The Collected Poems of Katherine Mansfield

The Collected Poems of Katherine Mansfield

The Collected Poems of Katherine Mansfield by Katherine Mansfield

My rating: 5 of 5 stars


My wonderful son gave me a book gift card for Christmas (my husband managed to prevent Xave buying me a Lee Child book – I’m sure Child is a talented author, but that is not my genre at all!)

I had to think about it a bit. Books are expensive in New Zealand and I didn’t want to waste Xave’s money on a book that wasn’t going to be a keeper. KM is not only my favourite New Zealand writer – she is also my favourite short story author, so I thought it would be really good to sample her known poems. Finally tracked this already-hard-to-get book down to Whitcoull’s Centrepoint branch & I am very grateful to the staff member who couriered it to me.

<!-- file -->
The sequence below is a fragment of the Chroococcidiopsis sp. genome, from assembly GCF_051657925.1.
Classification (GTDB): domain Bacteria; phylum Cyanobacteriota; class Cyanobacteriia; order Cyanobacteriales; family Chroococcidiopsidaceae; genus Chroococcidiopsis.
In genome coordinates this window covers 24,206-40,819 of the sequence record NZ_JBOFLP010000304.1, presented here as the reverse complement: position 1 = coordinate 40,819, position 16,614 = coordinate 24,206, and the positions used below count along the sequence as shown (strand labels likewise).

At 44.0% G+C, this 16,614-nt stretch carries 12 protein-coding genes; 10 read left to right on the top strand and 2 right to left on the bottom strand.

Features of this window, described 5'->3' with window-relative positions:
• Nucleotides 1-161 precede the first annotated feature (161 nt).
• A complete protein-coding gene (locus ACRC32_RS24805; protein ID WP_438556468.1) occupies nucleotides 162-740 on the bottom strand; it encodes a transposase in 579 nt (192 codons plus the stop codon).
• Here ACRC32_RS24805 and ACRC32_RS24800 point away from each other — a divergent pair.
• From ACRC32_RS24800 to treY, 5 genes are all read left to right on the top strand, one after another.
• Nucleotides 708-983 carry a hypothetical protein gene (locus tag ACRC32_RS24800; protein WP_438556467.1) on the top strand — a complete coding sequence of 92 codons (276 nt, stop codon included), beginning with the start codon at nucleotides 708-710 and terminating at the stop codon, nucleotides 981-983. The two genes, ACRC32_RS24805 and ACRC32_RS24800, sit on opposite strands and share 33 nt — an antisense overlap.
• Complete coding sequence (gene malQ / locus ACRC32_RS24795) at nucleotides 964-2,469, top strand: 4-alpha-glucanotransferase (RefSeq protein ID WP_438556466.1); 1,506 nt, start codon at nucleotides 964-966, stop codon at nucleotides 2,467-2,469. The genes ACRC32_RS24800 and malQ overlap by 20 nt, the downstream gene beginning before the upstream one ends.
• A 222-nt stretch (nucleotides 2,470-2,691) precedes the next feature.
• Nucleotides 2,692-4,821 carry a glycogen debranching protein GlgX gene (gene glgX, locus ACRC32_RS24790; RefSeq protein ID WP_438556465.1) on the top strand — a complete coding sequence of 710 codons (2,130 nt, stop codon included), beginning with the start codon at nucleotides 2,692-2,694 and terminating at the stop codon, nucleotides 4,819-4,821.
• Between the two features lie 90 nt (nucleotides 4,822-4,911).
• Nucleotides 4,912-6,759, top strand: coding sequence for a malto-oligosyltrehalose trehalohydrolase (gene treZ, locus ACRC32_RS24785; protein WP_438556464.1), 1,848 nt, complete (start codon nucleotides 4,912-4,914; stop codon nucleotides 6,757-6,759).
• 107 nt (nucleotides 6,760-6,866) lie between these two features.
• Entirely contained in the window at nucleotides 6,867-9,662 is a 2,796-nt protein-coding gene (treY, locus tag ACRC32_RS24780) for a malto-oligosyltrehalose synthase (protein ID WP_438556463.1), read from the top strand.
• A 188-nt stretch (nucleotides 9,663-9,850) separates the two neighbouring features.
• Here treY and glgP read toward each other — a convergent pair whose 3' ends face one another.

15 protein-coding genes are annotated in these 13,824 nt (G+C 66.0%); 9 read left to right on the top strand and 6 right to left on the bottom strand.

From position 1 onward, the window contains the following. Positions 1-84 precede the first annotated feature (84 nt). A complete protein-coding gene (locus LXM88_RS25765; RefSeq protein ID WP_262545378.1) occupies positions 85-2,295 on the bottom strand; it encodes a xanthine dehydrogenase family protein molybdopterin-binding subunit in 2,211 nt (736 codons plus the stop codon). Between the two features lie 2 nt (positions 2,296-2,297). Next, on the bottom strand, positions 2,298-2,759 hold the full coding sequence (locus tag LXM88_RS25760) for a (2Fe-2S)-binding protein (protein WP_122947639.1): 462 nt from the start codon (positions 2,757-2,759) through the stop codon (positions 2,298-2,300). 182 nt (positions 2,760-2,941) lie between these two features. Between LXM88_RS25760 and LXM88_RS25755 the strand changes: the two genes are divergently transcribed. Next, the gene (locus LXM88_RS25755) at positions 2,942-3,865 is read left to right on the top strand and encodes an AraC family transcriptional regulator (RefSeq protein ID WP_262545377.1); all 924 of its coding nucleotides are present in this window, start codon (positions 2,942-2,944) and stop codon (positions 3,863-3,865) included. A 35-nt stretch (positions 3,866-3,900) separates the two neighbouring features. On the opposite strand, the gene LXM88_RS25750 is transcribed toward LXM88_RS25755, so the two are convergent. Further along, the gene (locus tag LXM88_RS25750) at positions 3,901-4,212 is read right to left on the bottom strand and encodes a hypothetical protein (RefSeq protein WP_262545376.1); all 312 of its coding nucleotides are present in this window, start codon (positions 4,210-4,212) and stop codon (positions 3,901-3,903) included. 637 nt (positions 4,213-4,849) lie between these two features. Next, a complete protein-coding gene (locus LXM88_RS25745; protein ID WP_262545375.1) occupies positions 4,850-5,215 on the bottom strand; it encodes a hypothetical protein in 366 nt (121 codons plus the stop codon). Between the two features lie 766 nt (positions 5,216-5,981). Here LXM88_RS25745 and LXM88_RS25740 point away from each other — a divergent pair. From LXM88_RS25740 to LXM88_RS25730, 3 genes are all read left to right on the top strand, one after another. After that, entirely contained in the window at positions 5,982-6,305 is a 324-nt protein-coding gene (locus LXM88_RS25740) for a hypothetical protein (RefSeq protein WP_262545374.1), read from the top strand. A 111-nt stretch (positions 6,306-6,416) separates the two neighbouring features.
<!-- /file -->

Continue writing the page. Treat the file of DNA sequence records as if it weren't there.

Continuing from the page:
I’ve also had to think about what rating to give this book. This book – well, look at the cover. Just stunning! Every aspect of the presentation of this book is superb – I found the notes at the back most helpful!

The poems are never less than interesting although I didn’t really care for all of the early ones.

‘Why do you scream, oh, sea bird
And why do you fly to me?’
‘I am the soul of your lover
Who lies drowned far out at sea.’

KM may have been happy for that offering to drown as well!

Also enjoy the poems with a New Zealand flavour. From XXVII (writing about the Tui’s call)

Answer her call
They troop from the valleys and plains
From the stupid cities they never have fashioned
From the wharves where the strangers’ ships find mooring.
From the green isles they pass in procession…

Also some moving tributes to her brother Leslie who died in the Great War. (she wrote two versions of To L.H.B.)

Last night for the first time since you were dead
I walked with you, my brother, in a dream…

Written a year after Leslie’s death.

The last poem (from 1922) touched me so much. From The Wounded Bird

Oh, waters – do not cover me!
I would look long and long at those beautiful stars!
Oh my wings – lift me – lift me
I am not so dreadfully hurt…

Katherine Mansfield died the 9th of January, 1923. She was only 34.

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